Employers pay 30 per cent lump-sum contributions (15 per cent statutory pension insurance, 13 per cent statutory health insurance and 2 per cent tax), contributions to the insolvency fund and the levies stipulated by the Act on the Protection of Working Mothers and the Continuation of Wage Payments Act plus the respective contribution to the statutory occupational accident insurance system. The employer also has to pay the flat-rate pension insurance contribution equal to 15 per cent of the employee’s gross wages even when the mini-jobber has been exempted from the obligation to pay pension insurance.
In the case of mini-jobs in private households, the employer pays flat-rate contributions of 12 per cent (five per cent each to statutory pension insurance and statutory health insurance plus 2 per cent tax), a standardised occupational accident insurance contribution of 1.6 per cent and the levies stipulated by the Act on the Protection of Working Mothers and the Continuation of Wage Payments Act. However the five per cent flat-rate health insurance contribution has to be paid only when the person holding the mini-job is insured through the statutory health insurance system.
Persons who have a mini-job in a private household are required to have statutory pension insurance and pay contributions equal to 13.9 per cent of their gross wages. These persons can upon application be exempted from the obligation to pay pension insurance.
When an individual holds several mini-jobs at the same time, the earnings from all of them will be added up. As a rule, when the total exceeds the marginal threshold of 450 euros, the obligation to pay contributions to the other branches of the social security system starts on the date that the marginal threshold is exceeded.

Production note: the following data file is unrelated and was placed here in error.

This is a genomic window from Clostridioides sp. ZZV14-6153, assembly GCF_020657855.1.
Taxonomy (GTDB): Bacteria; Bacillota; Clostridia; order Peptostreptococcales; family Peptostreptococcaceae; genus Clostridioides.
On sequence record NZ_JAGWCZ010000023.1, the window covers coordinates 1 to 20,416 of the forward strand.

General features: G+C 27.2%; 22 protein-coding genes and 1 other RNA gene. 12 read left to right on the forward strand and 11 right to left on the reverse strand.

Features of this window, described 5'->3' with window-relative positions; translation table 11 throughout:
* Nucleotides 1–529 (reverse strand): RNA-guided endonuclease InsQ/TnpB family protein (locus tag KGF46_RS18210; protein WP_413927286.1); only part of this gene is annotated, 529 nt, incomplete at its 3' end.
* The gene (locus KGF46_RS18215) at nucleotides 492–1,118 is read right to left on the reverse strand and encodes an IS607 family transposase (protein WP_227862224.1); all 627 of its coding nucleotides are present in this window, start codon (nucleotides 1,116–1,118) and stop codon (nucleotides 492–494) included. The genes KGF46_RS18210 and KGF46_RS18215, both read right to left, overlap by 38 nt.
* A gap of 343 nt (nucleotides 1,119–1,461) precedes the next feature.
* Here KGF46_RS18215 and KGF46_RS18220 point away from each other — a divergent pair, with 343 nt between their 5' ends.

It is possible to hold a mini-job that is subject only to pension insurance and is otherwise exempt from social insurance alongside having a primary job that is subject to social insurance. In such cases, each additional mini-job is calculated together with the primary job so that the second and all further mini-jobs are subject to mandatory insurance in all branches of the social insurance system.
Short-term employment is given when it is limited to a maximum of two months or 50 working days in a calendar year according to its special nature or is limited in advance by contract, unless the activity is performed on a professional basis and the wages for it exceed 450 euros per month.
Central mini-job register: Minijob-Zentrale of the Deutsche Rentenversicherung Knappschaft-Bahn-See (German Pension Insurance for Miners, Railway Workers and Seamen).
The progressive contribution wage band covers monthly earnings ranging from 450.01 to 850.00 euros. When the earnings fall within this range, the individual is obligated to pay insurance contributions in all branches of the social insurance system; the amount of the employee contribution increases on a linear basis, from some 11 per cent up to the employee’s full share
Mini-jobs that began prior to 1 January 2013 will as a rule continue to be governed by the legislation that was applicable up to 31 December 2012
Transitional provisions apply until 31 December 2014 to the wage bands from 400.01 to 450.00 euros and from 800.01 to 850.00 euros (see the text above for details).
Further detailed information is available from:
The Minijob-Zentrale as the central collection agency for mini-jobs.
Tel.: (0355) 2902-70799
Monday to Friday 7 a.m. to 7 p.m.
Fax: (0201) 384-979797